Archive | September 2013

The ghost with trembling wings


This week I finished reading “The ghost with trembling wings” by Scott Weidensaul. I had no idea what the book would be like before starting it, beyond that it dealt with issues in the rediscovery and recent extinction of birds. As I have at least four volumes on my bookshelf with the title “Extinct Birds” alone, this topic is one of my favourites in non-fiction.  It really is a wonderful read. The authors obvious enthusiasm and ornithological knowledge are always at the forefront and he takes you on a journey from the possibly extinct avifauna of the Lesser Antilles, to the history of the Thylacine (Thylacinus cynocephalus) via detours into ancient DNA, ivory-bill woodpeckers (Campephilus principalis) and other icons of extinction. Describing his search for the possibly extinct Semper’s Warbler (Leucopeza semperi), you get an insight into the mundanity of tropical fieldwork, along with the flashes of heart-stopping excitement that come from false starts and serendipitous moments. There are particularly interesting sections on the history of the Aurochsen (Bos primigenius), the wild ancestors of domestic cattle that died out only in 1627, and are known from descriptions by Julius Caesar and the caves of Lascaux and Chauvet. The interplay of science and  ideology that went into the breeding of the infamous Heck cattle by Nazi sympathising zoologists is discussed in detail, and the attempts to restore the Quagga (an extinct subspecies of Plains zebra, Equus quagga) by selective breeding is also covered. The only gripes I had were minor. The author repeatedly discusses the structure of DNA as made from amino acids- however, proteins are made from amino acids while DNA is made from bases, deoxyribose sugars and phosphate. There is also a repeated claim of Madagascar being colonised 2 million years ago (by who? Australopithecines?), rather than the generally accepted 2000 years. The final chapters focus on another search for a possibly extinct bird, the cone-billed tanager (Conothraupis mesoleuca) in the Amazon rainforest. The book ends on a high with the author and colleagues potentially spotting a female of this overlooked species. Happily, it seems that whatever Weidensaul saw, this particular bird is a survivor. The cone-billed tanager has been rediscovered since the book was first published! In 2003, and independently again, in 2004, males (and the never previously collected females) were observed by trained ornithologists and the sighting is currently being written up for scientific publication.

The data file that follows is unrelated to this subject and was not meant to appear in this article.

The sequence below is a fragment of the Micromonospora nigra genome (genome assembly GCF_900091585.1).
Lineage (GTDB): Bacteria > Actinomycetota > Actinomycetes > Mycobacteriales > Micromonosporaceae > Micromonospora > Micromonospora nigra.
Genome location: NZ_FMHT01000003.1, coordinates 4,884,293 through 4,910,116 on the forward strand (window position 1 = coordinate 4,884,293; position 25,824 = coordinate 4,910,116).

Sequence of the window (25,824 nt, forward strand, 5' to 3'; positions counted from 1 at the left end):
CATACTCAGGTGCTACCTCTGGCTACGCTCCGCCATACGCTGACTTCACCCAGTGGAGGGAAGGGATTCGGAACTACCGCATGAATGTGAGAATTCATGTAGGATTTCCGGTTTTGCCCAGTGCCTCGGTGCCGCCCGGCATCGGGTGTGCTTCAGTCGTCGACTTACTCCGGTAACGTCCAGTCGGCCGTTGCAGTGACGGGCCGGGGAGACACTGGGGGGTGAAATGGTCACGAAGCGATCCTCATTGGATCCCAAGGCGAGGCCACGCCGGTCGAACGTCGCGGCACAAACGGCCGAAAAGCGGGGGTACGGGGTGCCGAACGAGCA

Exotic Aliens


I recently read the book Exotic Aliens by Valmik Thapar and others about the status of the lion and cheetah in India. It had received some interesting and positive reviews in the literature e.g. Science

I was pleasantly surprised by how readable it was. Often books of a technical nature are drier than a packet of rich tea but this managed to be engaging and is wonderfully illustrated. The plates and figures make it a good purchase for anyone interested in Mughal art and Indian wildlife. The text itself is slightly meandering and I did find myself wondering when the authors would get to the point.

The overarching thesis is that the lions of the Gir forest, and the now extirpated Indian cheetah, are all descendants of escaped “pets” that had been kept in royal enclosures for the purpose of hunting. This is a provocative and interesting question. Many researchers have commented on the apparent tameness of the Indian lion, compared to the African subspecies, and the cheetah seems totally unsuited to most typical Indian habitat. I think the authors make a reasonably compelling case that in certain regions, feral lions and cheetahs were around. However, when we look at the DNA of Indian lions and cheetahs we find that they beautifully match the expected phylogeographic pattern for a natural dispersal. That is, they are most closely related to conspecifics from the Middle East. This contrasts with the hypothesis but forward in Exotic Aliens, where a shipping route direct from the Horn of Africa to India was posited for importing exotic cats. If this had happened we would expect to see Indian lions and cheetahs grouping close to Kenyan/Ethiopian/Somalian members, which we categorically don’t. Overall, a very interesting read, although I disagree with the conclusions.


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